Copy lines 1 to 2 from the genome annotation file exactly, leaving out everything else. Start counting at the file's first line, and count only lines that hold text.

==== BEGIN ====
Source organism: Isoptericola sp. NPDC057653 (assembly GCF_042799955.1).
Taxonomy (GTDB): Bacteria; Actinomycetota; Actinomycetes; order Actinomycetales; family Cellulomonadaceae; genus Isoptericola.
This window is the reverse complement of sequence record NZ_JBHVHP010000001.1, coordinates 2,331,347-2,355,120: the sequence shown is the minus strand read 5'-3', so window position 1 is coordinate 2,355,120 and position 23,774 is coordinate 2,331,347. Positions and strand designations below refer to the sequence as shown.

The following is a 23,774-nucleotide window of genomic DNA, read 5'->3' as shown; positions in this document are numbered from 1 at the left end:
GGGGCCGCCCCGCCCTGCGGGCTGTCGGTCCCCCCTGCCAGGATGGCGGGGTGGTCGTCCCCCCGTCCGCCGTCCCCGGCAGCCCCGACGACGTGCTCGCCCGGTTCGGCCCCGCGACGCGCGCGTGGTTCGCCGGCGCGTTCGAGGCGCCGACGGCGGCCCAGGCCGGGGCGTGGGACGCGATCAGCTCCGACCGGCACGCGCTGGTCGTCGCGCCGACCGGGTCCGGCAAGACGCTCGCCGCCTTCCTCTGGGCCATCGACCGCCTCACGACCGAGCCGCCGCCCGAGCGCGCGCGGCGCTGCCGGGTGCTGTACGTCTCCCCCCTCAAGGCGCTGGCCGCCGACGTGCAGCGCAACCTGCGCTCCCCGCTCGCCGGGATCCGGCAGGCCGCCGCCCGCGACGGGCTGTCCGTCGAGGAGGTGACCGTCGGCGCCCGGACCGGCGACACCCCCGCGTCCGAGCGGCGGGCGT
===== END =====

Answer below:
Source organism: Isoptericola sp. NPDC057653 (assembly GCF_042799955.1).
Taxonomy (GTDB): Bacteria; Actinomycetota; Actinomycetes; order Actinomycetales; family Cellulomonadaceae; genus Isoptericola.